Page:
Shortage of goods and delays continues as Sinterklaas, Hanukkah & Christmas approach
High import prices on products from China will likely last as the holiday season is around the corner, transport experts said to Nieuwsuur.
Import prices have been higher and transport times longer since the coronavirus crisis. A spike followed the temporary closure of many factory doors in product demand.
"We now see new bottlenecks arising," Bart de Ruiter from the forwarding company Explect said. The effects of the container ship that got stuck in the Suez canal can still be felt. Problems also arose in Los Angeles and Long Beach, where dozens of cargo ships streamed in with no one there to unload them.
The import price for containers from China has risen ten-fold since May.
"The high import costs have a considerable influence on relatively large products," director of the toy importer Van der Meulen, René Bakker, said. "The price of a bingo set doubled. And a trampoline can be 100 euros more expensive next year."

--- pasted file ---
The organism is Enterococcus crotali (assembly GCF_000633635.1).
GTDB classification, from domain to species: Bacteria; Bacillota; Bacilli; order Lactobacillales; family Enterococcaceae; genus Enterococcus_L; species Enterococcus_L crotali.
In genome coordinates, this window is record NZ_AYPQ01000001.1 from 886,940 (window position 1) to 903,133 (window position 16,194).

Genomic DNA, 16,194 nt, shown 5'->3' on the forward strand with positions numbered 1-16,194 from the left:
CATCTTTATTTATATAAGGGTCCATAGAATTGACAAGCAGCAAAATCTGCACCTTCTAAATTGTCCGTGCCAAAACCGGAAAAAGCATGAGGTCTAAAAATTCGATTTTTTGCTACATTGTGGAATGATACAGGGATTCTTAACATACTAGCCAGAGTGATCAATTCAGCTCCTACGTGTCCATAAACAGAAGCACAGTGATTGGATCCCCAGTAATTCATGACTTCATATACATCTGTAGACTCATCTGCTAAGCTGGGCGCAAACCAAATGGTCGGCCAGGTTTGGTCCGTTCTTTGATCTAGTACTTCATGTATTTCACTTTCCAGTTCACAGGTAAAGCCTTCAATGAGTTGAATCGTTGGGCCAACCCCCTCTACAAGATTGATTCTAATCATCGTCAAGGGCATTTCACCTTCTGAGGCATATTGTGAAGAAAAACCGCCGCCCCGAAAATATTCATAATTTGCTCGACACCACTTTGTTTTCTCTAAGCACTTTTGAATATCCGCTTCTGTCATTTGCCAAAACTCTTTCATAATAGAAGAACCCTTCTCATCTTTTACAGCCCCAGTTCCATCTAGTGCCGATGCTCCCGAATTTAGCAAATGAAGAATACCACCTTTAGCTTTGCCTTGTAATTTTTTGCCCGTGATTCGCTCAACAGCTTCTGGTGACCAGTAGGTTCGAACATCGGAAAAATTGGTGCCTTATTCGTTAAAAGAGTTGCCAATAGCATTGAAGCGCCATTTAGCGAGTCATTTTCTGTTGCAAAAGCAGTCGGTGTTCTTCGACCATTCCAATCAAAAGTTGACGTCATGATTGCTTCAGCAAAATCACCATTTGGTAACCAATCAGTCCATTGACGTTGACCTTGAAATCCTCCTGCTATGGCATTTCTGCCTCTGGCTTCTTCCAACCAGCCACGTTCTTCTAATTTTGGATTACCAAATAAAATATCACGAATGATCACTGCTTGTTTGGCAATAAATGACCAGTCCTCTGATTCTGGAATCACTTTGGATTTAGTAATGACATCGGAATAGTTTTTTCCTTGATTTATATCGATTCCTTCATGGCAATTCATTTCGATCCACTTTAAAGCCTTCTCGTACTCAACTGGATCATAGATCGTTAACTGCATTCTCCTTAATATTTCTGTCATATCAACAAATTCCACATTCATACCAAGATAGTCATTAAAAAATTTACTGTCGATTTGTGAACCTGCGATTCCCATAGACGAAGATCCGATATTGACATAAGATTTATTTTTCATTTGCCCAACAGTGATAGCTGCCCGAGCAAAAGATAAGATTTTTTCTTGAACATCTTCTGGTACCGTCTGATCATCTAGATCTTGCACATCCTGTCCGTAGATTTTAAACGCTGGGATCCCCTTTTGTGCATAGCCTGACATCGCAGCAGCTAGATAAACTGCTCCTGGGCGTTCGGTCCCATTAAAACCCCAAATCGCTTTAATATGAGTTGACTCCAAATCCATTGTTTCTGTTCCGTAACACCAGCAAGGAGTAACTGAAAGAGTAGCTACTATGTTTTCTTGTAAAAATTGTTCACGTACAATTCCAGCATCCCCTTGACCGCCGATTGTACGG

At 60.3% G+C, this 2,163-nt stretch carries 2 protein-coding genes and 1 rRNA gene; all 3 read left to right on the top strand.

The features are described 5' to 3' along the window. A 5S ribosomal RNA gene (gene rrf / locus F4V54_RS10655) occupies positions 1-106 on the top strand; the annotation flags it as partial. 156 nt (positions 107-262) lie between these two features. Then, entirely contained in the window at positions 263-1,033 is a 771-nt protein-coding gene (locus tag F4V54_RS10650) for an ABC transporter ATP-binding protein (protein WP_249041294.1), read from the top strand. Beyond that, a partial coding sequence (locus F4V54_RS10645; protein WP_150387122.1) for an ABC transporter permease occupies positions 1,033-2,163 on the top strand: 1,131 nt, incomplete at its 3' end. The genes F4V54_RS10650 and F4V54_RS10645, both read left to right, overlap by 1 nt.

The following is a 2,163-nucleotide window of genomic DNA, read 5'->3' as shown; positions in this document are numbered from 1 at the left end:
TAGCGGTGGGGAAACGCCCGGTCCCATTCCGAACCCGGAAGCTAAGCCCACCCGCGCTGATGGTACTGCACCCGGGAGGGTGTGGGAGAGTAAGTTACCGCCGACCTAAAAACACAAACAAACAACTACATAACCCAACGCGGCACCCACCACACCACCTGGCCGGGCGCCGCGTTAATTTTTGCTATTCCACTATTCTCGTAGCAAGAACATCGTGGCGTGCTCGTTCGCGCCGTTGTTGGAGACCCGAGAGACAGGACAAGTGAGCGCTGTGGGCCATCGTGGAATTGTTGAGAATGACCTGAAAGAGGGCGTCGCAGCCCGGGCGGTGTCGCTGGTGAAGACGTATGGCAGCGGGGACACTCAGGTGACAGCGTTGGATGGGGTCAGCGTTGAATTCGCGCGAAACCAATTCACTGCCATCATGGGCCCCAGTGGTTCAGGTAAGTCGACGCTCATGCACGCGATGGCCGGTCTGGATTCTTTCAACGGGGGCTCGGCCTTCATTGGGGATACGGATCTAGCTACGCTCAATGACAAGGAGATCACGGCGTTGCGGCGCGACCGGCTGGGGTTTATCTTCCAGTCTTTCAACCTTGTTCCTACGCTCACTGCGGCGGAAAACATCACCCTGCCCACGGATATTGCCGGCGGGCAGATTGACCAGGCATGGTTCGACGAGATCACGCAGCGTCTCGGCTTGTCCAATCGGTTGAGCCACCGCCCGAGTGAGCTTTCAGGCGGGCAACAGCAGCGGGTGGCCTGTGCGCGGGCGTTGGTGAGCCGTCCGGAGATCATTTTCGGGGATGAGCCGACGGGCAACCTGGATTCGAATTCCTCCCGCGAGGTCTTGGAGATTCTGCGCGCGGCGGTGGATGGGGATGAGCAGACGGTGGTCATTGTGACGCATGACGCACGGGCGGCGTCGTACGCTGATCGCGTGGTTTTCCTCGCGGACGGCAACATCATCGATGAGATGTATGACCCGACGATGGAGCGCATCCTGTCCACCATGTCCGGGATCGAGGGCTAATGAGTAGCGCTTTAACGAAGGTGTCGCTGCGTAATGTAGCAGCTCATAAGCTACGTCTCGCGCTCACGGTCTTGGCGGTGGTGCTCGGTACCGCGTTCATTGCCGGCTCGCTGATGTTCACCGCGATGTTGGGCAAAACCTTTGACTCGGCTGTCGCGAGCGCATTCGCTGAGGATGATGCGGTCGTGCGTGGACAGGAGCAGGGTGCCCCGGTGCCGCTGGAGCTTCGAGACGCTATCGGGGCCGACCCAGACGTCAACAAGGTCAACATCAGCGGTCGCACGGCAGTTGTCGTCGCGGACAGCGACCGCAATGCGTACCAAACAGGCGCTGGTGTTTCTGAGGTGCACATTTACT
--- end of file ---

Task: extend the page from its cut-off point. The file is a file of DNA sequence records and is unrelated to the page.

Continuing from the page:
Not only are imports cost higher, but delivery times have also been climbing up. Numbers from the ING showed that around seventy percent of container ships arrive late. "I'm still waiting on 15 percent of the articles we ordered for Sinterklaas and Christmas," Bakker said.
Some businesses, such as Bol.com and Blokker, expected a few articles to be available in time for the holidays.
Delivery will expect until at least February, some importers believed.
"If the peaks will stay as high as now depends on the economic growth and how the logistics sector wants to distribute it," transport expert Onno de Jong said.
"It would not surprise me if the prices of container transport remain high for all of 2022," De Jong said.